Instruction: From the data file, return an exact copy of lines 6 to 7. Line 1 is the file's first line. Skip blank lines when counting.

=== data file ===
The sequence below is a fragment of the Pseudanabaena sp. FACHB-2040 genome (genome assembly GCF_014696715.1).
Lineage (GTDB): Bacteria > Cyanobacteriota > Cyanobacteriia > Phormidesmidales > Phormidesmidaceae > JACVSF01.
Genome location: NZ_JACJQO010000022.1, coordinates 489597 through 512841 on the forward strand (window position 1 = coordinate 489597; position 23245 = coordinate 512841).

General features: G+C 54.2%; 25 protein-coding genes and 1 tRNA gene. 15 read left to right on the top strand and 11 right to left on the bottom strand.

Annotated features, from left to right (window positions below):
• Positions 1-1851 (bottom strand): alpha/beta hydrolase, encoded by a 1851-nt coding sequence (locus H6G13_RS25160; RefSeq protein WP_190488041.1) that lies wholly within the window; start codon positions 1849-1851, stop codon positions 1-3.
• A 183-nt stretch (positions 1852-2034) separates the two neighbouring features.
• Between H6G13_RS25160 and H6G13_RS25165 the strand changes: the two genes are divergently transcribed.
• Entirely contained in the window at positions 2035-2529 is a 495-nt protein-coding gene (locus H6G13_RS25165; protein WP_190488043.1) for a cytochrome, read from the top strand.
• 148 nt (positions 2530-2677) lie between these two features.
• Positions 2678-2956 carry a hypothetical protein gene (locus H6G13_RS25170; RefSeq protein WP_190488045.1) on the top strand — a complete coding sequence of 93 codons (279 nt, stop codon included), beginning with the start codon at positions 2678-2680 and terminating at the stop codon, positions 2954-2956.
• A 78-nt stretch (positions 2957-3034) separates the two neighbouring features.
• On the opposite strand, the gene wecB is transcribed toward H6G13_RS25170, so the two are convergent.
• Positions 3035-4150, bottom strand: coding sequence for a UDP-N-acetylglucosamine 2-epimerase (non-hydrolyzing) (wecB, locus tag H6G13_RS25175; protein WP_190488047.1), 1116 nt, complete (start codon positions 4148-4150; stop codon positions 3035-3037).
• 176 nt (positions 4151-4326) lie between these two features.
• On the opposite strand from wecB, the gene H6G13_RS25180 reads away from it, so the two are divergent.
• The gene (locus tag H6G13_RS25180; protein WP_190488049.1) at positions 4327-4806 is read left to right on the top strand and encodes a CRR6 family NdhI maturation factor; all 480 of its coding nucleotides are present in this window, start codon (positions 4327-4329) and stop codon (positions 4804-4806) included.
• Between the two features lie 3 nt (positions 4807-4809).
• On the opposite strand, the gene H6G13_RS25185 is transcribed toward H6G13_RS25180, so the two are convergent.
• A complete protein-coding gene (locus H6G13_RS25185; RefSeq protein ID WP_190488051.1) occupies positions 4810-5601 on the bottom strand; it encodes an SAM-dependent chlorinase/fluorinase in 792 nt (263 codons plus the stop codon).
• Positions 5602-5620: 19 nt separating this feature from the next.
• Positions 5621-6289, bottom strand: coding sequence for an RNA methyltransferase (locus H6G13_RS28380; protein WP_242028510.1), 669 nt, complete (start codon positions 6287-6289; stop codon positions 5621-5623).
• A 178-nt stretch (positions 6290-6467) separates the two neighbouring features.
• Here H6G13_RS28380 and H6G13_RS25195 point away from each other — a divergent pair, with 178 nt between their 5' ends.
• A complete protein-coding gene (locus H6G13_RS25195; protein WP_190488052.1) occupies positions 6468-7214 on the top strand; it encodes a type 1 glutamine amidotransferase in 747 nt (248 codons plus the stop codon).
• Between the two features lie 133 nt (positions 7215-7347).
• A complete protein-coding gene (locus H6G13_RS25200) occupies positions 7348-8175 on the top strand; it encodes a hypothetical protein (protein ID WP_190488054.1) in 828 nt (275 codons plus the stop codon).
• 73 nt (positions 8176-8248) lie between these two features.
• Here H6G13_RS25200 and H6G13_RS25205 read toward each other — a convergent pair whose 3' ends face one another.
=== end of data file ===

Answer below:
• Positions 1-1851 (bottom strand): alpha/beta hydrolase, encoded by a 1851-nt coding sequence (locus H6G13_RS25160; RefSeq protein WP_190488041.1) that lies wholly within the window; start codon positions 1849-1851, stop codon positions 1-3.
• A 183-nt stretch (positions 1852-2034) separates the two neighbouring features.